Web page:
But the fact that New England closed out cut day with six receivers on their roster for the first time since 2019 is a testament to the depth that the Patriots believe they have in the passing game.
Even with Tyquan Thornton now on IR, Jones should have no shortage of options to turn to when he drops back for a pass.
DeVante Parker’s ability to reel in contested catches makes him a useful asset on the outside, while JuJu Smith-Schuster could be utilized out of the slot, given his ability to eat up yards after the catch.
Along with a few promising rookies, a bounce-back year from Hunter Henry could help alleviate some of the red-zone woes that plagued New England in 2022.
But can anyone on New England’s depth chart assert itself as Jones’s go-to option through the air?
It might be asking a lot for any player on this roster to surpass 1,000 receiving yards (no Patriot has done it since Julian Edelman in 2019).
But a motivated Kendrick Bourne could be a player that thrives in O’Brien’s system, given both his versatility and chemistry with Jones.
The Patriots already have a proven No. 1 option in the trenches in Rhamondre Stevenson.
But New England learned its lesson last season when it came to Stevenson’s workload, with the all-purpose back only surpassing 55 rushing yards once over his final eight games of the 2022 season.
Stevenson will once again be a focal point of New England’s offense, but they need another option in the run game to lighten Stevenson’s reps.
The Patriots hope that they have that in Elliott, who is looking to right the ship after a down season with the Cowboys.
Granted, it’s a testament to the high standards that Elliott set for himself in Dallas that a “down” season in 2022 still saw him rush for 12 touchdowns — equaling the number of rushing scores that the entire 2022 Patriots roster achieved.
If Elliott has more left in the tank, he should do far more than just make life easier for Stevenson. Elliott’s short-yardage skills (seven of his 12 touchdowns last year came from the 1-yard line), pass-blocking talents and ability to reel in catches could make him a key cog in New England’s offense.
It’s to be expected for established veterans like Parker, Smith-Schuster, Bourne, and Henry to be the top targets for Jones when he scans the field this Sunday.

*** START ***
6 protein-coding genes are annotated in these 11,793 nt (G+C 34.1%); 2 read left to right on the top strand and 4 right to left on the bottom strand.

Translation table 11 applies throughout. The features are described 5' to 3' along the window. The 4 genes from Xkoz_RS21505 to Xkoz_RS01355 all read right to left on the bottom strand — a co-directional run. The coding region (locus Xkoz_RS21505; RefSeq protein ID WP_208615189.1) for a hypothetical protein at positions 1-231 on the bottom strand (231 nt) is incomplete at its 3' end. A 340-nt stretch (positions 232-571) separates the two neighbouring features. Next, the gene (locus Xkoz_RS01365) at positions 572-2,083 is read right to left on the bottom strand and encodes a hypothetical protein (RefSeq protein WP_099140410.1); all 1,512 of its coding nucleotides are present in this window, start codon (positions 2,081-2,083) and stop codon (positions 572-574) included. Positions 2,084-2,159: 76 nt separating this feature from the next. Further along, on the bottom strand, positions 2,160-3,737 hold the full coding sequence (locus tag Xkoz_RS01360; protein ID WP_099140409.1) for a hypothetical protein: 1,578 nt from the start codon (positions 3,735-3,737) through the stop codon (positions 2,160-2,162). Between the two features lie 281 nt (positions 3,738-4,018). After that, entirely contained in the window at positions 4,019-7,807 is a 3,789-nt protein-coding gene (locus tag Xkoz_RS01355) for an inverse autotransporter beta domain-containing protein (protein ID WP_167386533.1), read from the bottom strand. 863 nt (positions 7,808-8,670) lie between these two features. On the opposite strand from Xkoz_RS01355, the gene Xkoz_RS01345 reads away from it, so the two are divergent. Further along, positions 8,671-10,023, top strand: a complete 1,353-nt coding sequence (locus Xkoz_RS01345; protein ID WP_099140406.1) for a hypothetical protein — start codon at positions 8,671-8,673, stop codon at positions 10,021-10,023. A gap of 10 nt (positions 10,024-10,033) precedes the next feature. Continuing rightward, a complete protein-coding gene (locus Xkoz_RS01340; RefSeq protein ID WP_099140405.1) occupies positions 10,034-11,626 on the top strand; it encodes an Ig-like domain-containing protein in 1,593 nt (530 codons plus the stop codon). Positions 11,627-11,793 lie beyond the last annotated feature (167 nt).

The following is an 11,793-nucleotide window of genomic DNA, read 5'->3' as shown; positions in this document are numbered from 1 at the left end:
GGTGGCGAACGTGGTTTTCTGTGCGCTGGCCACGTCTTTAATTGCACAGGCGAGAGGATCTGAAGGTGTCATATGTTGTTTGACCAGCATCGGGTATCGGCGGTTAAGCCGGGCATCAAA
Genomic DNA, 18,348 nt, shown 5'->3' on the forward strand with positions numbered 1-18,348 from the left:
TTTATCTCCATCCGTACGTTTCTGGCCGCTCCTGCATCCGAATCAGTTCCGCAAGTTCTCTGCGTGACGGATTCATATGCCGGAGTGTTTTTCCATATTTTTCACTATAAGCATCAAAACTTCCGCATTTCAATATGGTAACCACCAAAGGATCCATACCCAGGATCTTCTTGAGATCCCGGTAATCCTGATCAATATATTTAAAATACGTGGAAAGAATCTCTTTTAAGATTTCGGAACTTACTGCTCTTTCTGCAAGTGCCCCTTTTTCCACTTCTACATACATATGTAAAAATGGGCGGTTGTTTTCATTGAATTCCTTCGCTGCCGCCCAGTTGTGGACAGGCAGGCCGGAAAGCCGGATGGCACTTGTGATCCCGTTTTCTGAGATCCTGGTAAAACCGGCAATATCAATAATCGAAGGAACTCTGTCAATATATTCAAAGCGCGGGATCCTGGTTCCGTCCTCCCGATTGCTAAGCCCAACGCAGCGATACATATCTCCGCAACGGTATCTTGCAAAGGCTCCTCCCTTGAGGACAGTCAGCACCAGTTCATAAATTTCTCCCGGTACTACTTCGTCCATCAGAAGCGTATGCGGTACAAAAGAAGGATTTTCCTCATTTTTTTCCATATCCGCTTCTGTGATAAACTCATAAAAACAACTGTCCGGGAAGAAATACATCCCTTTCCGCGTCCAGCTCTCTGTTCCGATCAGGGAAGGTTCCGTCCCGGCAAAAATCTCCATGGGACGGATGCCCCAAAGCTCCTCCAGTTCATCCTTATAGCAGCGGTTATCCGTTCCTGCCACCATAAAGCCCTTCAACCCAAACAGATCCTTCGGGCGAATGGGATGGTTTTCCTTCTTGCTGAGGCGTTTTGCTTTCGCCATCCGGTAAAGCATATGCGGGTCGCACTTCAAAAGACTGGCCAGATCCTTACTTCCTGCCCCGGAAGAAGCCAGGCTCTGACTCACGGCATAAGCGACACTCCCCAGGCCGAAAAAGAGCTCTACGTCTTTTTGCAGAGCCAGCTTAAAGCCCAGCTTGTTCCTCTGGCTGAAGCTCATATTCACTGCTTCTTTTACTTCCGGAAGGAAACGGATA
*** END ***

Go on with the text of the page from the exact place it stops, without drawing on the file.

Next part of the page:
But after some impressive performances during training camp practices and preseason reps, can a pair of sixth-round rookies in Demario Douglas and Kayshon Boutte make an immediate impact this season?
Douglas, tabbed by Fox Sports and NFL Network’s Peter Schrager as a potential “‘Breakout Player of the Year,” has regularly tormented defensive backs during camp thanks to his route-running and stop-and-start acceleration.
Given Douglas’s limited snaps during preseason play, it sure feels like New England wanted to limit how much tape teams could compile of the rookie.
Once thought of as a roster-bubble fixture after a sluggish start to camp, Boutte got better and better as the preseason continued. He still has an uphill climb on New England’s depth chart, but Boutte is a young player worth keeping around.
Boutte’s 42-yard touchdown against the Packers back on Aug. 19 showcased the skillset that established the young wideout as a five-star recruit at LSU.
Any additional contributions from either rookie will be welcomed by Jones and Co. this season.
Rookies like Douglas and Boutte are not the only 2023 draftees poised to make an impact on New England’s roster this season.
While both Douglas and Boutte will look to fight for reps out of the gate, fellow rookies like Christian Gonzalez are expected to slot into a featured role right from Week 1.
Gonzalez first earned looks as one of New England’s starting boundary corners during minicamp, and he hasn’t been bumped from his perch since then. Expect him to open the year opposite Jonathan Jones on the outside.